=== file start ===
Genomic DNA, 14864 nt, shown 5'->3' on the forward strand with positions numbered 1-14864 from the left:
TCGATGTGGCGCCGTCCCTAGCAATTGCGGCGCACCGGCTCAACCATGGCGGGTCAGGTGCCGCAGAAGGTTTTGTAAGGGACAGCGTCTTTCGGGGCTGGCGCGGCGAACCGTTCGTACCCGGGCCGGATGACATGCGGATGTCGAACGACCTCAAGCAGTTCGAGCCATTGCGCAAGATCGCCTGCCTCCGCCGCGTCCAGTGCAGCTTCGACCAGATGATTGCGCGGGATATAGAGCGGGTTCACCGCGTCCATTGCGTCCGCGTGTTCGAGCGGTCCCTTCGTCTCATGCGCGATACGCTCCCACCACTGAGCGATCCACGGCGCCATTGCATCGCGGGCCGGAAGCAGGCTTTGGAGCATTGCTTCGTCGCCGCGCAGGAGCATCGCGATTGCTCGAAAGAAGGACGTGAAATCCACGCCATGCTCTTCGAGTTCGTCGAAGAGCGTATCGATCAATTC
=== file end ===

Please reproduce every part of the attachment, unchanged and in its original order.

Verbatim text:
Genomic DNA, 14864 nt, shown 5'->3' on the forward strand with positions numbered 1-14864 from the left:
TCGATGTGGCGCCGTCCCTAGCAATTGCGGCGCACCGGCTCAACCATGGCGGGTCAGGTGCCGCAGAAGGTTTTGTAAGGGACAGCGTCTTTCGGGGCTGGCGCGGCGAACCGTTCGTACCCGGGCCGGATGACATGCGGATGTCGAACGACCTCAAGCAGTTCGAGCCATTGCGCAAGATCGCCTGCCTCCGCCGCGTCCAGTGCAGCTTCGACCAGATGATTGCGCGGGATATAGAGCGGGTTCACCGCGTCCATTGCGTCCGCGTGTTCGAGCGGTCCCTTCGTCTCATGCGCGATACGCTCCCACCACTGAGCGATCCACGGCGCCATTGCATCGCGGGCCGGAAGCAGGCTTTGGAGCATTGCTTCGTCGCCGCGCAGGAGCATCGCGATTGCTCGAAAGAAGGACGTGAAATCCACGCCATGCTCTTCGAGTTCGTCGAAGAGCGTATCGATCAATTC